GOV. BUSH: (From videotape.) Oftentimes we say what we're against. I'm going talk about what we're for. And I'm going to reject all this negative politics that oftentimes has dominated the landscape.


MR. MCLAUGHLIN: Question: Is "W" speaking from the heart, Joe Conason?


MR. CONASON: Well, I think a lot of people probably think he is. I know people in Texas, some Democrats, who have gone over to work for him, one guy in particular a consultant, who really believes, knows him well, much better than I do, who believes he is.


MR. MCLAUGHLIN: You don't think it's a calculated effort at triangulation? If you do, tell me how it triangulates?


MR. CONASON: Why can't it be both, actually? He could believe this is both smart and right.


MR. MCLAUGHLIN: Well, okay. You have got a triangle, and he is at the apex of the triangle. And you have got a left angle and a right angle. Who is on his left, and who is on his right that he is triangulating, meaning he is keeping separate so he can --


MR. CONASON: Well, on his left is the bulk of the country -- okay? -- most voters and, in fact, you know -- (laughter) -- the great majority of people. On his right are --


MR. MCLAUGHLIN: -- the Larry Kudlows?


MR. KUDLOW: Right.


MR. CONASON: -- on his right -- no, on his right are the members of Congress, who he has to worry about because, after all, you don't want to seem like you are running away from your own party, as Gore said he was the other day.


MR. MCLAUGHLIN: And he is creating a hole for himself --


MR. CONASON: So he is triangulating between America and the Congress.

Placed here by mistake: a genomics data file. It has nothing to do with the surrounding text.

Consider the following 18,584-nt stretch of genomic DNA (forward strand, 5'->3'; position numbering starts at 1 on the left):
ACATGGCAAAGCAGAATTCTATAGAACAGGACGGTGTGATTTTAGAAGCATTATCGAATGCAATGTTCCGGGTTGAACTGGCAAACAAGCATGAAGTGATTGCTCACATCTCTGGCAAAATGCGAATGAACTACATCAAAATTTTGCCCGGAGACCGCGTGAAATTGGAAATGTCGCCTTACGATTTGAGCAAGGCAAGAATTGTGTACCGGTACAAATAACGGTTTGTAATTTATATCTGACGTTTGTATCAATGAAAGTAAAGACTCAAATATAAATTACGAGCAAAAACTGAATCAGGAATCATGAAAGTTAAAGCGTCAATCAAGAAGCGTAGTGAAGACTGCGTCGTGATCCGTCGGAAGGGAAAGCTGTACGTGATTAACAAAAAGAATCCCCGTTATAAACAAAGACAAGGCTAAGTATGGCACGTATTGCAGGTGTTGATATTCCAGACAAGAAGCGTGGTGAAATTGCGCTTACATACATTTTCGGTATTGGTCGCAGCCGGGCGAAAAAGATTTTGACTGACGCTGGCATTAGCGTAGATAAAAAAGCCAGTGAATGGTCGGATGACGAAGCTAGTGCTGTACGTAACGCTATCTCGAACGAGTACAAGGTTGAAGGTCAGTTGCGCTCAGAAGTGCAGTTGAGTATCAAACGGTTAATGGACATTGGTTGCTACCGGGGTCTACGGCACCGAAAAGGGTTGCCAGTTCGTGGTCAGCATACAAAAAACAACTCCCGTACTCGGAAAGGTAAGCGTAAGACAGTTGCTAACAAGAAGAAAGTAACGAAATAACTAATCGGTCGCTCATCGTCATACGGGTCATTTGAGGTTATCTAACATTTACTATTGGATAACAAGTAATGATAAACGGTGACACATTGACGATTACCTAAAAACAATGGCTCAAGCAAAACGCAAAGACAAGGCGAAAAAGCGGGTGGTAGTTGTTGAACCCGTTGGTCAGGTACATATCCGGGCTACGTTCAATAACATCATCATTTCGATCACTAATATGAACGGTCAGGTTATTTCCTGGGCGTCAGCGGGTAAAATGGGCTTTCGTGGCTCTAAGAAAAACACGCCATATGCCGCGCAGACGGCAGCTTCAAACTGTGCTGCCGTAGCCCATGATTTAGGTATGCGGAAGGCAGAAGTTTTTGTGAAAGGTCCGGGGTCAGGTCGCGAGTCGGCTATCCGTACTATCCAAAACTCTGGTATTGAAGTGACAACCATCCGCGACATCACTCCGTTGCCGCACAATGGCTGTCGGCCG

MS. CLIFT: Well, yeah. He is running as an independent. And frankly, I don't have a window into his soul, so I don't know what is going on there. But he is doing exactly what he should be doing. And he is open to the charge of raw opportunism, such as Bill Clinton was 10 years ago. I mean, he is modeling himself after Bill Clinton of 1991 and 1992. And it's the only way he gets exposed as a liar is if his record contradicts it.


MR. MCLAUGHLIN: Larry -- I mean, Tony, don't you think it would have been more appropriate for him to save this "kinder, gentler nation" talk, similar to his father's, for his inaugural address, rather than prematurely now?


MR. BLANKLEY: No, no, no. I think, whether it's from his heart of not -- it may well be -- it's also clearly calculated to reposition, to rebrand if you will, the Republican Party in an image that a lot of experts think will fail with the American public. I think he is positioning himself and the party just about right.


MR. KUDLOW: Tony -- (inaudible) --


MR. MCLAUGHLIN: So it was not a cheap shot at his own party?


MR. BLANKLEY: Well, it was an expensive shot because he has got a lot of the members upset, but it was probably tactically the right thing to do.